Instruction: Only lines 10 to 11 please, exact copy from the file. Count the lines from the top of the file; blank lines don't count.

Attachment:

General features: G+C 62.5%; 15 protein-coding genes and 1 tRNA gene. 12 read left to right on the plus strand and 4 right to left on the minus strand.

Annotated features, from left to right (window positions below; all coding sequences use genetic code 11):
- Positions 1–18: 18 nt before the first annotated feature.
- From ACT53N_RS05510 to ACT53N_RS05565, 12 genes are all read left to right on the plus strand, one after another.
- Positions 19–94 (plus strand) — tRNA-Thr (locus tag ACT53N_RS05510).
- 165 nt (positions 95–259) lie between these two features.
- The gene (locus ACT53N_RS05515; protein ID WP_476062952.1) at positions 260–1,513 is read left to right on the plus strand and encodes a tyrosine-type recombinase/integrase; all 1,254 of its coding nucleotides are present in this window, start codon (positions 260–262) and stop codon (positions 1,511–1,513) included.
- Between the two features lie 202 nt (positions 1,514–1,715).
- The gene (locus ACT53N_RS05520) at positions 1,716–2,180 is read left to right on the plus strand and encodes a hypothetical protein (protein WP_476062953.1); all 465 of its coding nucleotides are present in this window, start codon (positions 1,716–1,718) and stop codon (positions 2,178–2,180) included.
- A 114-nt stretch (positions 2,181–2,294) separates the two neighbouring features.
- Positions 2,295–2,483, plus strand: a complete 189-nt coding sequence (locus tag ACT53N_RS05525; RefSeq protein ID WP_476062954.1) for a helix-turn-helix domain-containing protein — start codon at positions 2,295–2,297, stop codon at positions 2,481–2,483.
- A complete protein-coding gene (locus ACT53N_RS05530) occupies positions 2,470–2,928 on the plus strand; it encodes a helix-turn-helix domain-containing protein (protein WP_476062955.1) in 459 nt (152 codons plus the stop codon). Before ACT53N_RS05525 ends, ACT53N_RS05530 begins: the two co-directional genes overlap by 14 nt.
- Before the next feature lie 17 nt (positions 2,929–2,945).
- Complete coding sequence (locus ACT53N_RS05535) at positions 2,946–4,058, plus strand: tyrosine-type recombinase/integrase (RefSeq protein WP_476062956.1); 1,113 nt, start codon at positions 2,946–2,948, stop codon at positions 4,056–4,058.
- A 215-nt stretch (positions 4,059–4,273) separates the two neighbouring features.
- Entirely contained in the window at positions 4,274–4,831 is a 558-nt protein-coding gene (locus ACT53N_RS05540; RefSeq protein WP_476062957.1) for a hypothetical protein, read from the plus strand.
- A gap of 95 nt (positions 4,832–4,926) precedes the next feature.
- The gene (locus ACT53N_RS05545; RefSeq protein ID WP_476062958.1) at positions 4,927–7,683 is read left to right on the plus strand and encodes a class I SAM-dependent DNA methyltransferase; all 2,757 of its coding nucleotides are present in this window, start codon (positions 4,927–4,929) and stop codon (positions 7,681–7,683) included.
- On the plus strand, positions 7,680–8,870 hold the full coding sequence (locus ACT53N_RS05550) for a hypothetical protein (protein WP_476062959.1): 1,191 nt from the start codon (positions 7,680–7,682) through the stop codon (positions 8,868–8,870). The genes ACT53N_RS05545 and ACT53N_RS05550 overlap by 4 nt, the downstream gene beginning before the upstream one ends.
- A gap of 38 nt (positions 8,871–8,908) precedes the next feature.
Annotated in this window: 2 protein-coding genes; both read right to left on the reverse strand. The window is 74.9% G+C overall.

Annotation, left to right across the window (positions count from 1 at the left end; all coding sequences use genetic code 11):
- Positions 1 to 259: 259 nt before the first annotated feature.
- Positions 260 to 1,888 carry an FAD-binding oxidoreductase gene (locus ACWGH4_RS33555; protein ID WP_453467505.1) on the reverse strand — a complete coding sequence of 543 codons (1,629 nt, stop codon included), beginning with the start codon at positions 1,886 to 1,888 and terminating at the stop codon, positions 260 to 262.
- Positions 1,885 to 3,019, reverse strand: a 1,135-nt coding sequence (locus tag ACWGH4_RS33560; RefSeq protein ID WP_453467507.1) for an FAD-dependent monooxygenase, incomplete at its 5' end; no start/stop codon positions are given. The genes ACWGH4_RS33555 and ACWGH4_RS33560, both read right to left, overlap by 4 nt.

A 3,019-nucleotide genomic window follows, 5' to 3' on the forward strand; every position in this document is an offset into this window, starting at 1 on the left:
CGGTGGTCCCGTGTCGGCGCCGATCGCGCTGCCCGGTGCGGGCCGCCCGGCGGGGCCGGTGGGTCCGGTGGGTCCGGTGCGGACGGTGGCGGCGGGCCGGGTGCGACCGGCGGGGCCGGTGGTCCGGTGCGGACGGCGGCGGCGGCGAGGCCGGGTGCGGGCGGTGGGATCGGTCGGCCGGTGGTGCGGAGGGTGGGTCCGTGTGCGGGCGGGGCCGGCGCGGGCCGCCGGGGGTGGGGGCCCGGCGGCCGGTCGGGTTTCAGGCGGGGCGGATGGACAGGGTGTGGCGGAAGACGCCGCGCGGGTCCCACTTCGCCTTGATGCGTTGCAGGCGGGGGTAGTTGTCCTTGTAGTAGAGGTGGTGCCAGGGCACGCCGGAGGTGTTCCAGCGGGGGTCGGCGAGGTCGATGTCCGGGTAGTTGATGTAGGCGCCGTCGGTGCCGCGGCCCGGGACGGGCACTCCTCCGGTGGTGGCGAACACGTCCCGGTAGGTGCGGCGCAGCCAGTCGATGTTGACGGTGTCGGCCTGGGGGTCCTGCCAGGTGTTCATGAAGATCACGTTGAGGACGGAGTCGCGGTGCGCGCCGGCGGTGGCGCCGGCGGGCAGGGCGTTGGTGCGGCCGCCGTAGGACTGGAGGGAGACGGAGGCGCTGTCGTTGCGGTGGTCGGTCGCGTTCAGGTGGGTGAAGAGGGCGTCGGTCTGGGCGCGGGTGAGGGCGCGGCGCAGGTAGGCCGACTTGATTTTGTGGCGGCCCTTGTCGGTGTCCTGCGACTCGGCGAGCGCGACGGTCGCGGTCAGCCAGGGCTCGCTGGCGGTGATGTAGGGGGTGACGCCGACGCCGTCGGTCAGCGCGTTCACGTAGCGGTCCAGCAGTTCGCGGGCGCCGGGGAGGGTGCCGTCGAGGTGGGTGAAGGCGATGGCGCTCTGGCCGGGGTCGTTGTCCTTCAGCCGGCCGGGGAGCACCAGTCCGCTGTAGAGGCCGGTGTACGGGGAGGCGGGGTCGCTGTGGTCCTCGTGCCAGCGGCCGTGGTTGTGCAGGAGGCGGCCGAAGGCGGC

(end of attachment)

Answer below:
- A 114-nt stretch (positions 2,181–2,294) separates the two neighbouring features.
- Positions 2,295–2,483, plus strand: a complete 189-nt coding sequence (locus tag ACT53N_RS05525; RefSeq protein ID WP_476062954.1) for a helix-turn-helix domain-containing protein — start codon at positions 2,295–2,297, stop codon at positions 2,481–2,483.